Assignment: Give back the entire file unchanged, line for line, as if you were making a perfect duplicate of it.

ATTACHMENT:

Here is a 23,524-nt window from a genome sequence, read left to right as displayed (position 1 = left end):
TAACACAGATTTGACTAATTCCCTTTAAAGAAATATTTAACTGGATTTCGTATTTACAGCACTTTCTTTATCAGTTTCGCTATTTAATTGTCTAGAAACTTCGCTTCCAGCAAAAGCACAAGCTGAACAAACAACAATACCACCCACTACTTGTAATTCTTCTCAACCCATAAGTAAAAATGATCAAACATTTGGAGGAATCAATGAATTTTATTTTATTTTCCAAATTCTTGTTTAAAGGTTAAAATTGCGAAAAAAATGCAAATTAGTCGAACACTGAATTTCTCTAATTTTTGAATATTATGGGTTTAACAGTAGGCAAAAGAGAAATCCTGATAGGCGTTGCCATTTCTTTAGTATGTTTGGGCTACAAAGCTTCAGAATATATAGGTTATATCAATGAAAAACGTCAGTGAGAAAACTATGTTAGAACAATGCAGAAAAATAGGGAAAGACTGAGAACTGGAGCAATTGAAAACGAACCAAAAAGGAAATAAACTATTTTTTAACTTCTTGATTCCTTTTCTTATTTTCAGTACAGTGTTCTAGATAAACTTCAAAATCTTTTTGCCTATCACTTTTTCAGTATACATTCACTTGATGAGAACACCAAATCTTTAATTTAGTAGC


Here is a 23,524-nt window from a genome sequence, read left to right as displayed (position 1 = left end):
TAACACAGATTTGACTAATTCCCTTTAAAGAAATATTTAACTGGATTTCGTATTTACAGCACTTTCTTTATCAGTTTCGCTATTTAATTGTCTAGAAACTTCGCTTCCAGCAAAAGCACAAGCTGAACAAACAACAATACCACCCACTACTTGTAATTCTTCTCAACCCATAAGTAAAAATGATCAAACATTTGGAGGAATCAATGAATTTTATTTTATTTTCCAAATTCTTGTTTAAAGGTTAAAATTGCGAAAAAAATGCAAATTAGTCGAACACTGAATTTCTCTAATTTTTGAATATTATGGGTTTAACAGTAGGCAAAAGAGAAATCCTGATAGGCGTTGCCATTTCTTTAGTATGTTTGGGCTACAAAGCTTCAGAATATATAGGTTATATCAATGAAAAACGTCAGTGAGAAAACTATGTTAGAACAATGCAGAAAAATAGGGAAAGACTGAGAACTGGAGCAATTGAAAACGAACCAAAAAGGAAATAAACTATTTTTTAACTTCTTGATTCCTTTTCTTATTTTCAGTACAGTGTTCTAGATAAACTTCAAAATCTTTTTGCCTATCACTTTTTCAGTATACATTCACTTGATGAGAACACCAAATCTTTAATTTAGTAGC